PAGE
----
What stands out most about the story of a Sonoma State University student who was forced by a supervisor to remove her cross for a campus event is not the principle involved or the publicity it has received. It's the ignorance.
There is no question that the supervisor was out of bounds in asking Audrey Jarvis, 19, to remove her cross necklace. There is no defense for such an action.
As a writer posits in today's letters to the editor, "If the student in question was Jewish, and he or she was wearing a Star of David necklace, would he or she have been asked to remove it by this supervisor?"
The same question could be asked concerning a star and crescent — a symbol of Islam — or some other symbol of Buddhism, Hinduism or any other religion. In any of these cases, would the supervisor have taken such an approach? It's unlikely. But in any of these cases, the freedom of a student to wear such jewelry — without need of a religious accommodation — should be widely understood. The fact that it's not is troubling.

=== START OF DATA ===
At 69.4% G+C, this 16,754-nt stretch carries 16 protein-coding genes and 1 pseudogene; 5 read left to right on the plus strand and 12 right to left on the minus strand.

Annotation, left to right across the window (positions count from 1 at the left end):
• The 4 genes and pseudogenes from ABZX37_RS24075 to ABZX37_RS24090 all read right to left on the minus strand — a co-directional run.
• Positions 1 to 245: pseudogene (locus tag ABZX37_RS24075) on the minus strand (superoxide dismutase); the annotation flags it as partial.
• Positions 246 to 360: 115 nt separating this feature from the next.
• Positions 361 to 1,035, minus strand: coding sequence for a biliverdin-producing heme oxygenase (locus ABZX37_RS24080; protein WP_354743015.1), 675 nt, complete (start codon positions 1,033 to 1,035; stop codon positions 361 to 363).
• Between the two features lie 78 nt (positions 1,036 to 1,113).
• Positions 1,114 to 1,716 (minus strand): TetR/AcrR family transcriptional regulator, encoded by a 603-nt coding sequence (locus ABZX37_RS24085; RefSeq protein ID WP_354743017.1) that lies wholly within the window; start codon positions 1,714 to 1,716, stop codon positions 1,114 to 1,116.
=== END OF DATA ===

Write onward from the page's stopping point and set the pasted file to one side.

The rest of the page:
Is it evidence, as some contend, that political correctness is eclipsing our nation's historic commitment to religious freedoms? Perhaps. But more likely it's just evidence of poor judgment by one individual.
To the university's credit, it did not equivocate. It came down quickly in defense of the student's rights, issuing an apology, and the supervisor has done the same. Sonoma State also is treating this as a case of religious discrimination under Title IX in federal law and is conducting an investigation.
That's all well and good. But the university would also be wise to use this as a teachable moment and educate students, faculty and staff about how individual religious rights apply not only to one's wardrobe but to one's work space, living areas, areas of study, etc.
According to Jarvis, the supervisor for Associated Students asked her to remove the cross during an orientation event out of concern that it could be offensive to students looking to attend SSU. But in the process of putting their best foot forward, they stomped on an important individual liberty. And now Jarvis herself says she may not be back. It's too bad.
For a university that prides itself on its reputation for diversity and tolerance, it has some repair work to do.